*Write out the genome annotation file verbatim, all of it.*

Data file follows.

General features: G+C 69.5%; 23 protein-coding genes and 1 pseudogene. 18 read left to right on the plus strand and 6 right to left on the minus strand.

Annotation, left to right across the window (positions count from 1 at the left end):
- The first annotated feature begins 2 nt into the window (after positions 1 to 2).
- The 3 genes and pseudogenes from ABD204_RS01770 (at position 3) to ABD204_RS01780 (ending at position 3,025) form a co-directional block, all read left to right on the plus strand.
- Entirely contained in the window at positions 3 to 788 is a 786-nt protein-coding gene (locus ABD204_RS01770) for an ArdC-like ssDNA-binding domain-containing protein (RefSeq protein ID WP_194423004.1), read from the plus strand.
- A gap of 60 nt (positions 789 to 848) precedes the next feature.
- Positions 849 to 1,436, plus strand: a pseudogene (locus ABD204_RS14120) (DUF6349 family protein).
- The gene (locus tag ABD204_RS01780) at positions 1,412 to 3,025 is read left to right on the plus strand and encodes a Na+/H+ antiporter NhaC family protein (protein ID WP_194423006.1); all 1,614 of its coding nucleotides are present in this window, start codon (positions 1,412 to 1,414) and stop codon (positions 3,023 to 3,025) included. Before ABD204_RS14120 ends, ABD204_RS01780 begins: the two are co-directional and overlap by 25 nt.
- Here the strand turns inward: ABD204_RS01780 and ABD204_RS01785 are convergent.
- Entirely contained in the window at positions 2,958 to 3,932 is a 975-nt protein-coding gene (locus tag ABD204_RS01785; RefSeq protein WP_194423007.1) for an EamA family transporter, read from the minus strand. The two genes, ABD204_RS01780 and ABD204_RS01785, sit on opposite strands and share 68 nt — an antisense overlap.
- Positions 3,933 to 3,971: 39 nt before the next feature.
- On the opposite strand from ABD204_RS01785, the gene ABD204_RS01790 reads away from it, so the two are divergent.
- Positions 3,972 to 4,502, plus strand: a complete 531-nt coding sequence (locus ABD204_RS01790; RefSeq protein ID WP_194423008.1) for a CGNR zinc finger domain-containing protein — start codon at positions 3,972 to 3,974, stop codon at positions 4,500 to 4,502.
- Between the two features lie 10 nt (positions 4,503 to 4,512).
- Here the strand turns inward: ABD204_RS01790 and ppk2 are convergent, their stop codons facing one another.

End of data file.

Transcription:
General features: G+C 69.5%; 23 protein-coding genes and 1 pseudogene. 18 read left to right on the plus strand and 6 right to left on the minus strand.

Annotation, left to right across the window (positions count from 1 at the left end):
- The first annotated feature begins 2 nt into the window (after positions 1 to 2).
- The 3 genes and pseudogenes from ABD204_RS01770 (at position 3) to ABD204_RS01780 (ending at position 3,025) form a co-directional block, all read left to right on the plus strand.
- Entirely contained in the window at positions 3 to 788 is a 786-nt protein-coding gene (locus ABD204_RS01770) for an ArdC-like ssDNA-binding domain-containing protein (RefSeq protein ID WP_194423004.1), read from the plus strand.
- A gap of 60 nt (positions 789 to 848) precedes the next feature.
- Positions 849 to 1,436, plus strand: a pseudogene (locus ABD204_RS14120) (DUF6349 family protein).
- The gene (locus tag ABD204_RS01780) at positions 1,412 to 3,025 is read left to right on the plus strand and encodes a Na+/H+ antiporter NhaC family protein (protein ID WP_194423006.1); all 1,614 of its coding nucleotides are present in this window, start codon (positions 1,412 to 1,414) and stop codon (positions 3,023 to 3,025) included. Before ABD204_RS14120 ends, ABD204_RS01780 begins: the two are co-directional and overlap by 25 nt.
- Here the strand turns inward: ABD204_RS01780 and ABD204_RS01785 are convergent.
- Entirely contained in the window at positions 2,958 to 3,932 is a 975-nt protein-coding gene (locus tag ABD204_RS01785; RefSeq protein WP_194423007.1) for an EamA family transporter, read from the minus strand. The two genes, ABD204_RS01780 and ABD204_RS01785, sit on opposite strands and share 68 nt — an antisense overlap.
- Positions 3,933 to 3,971: 39 nt before the next feature.
- On the opposite strand from ABD204_RS01785, the gene ABD204_RS01790 reads away from it, so the two are divergent.
- Positions 3,972 to 4,502, plus strand: a complete 531-nt coding sequence (locus ABD204_RS01790; RefSeq protein ID WP_194423008.1) for a CGNR zinc finger domain-containing protein — start codon at positions 3,972 to 3,974, stop codon at positions 4,500 to 4,502.
- Between the two features lie 10 nt (positions 4,503 to 4,512).
- Here the strand turns inward: ABD204_RS01790 and ppk2 are convergent, their stop codons facing one another.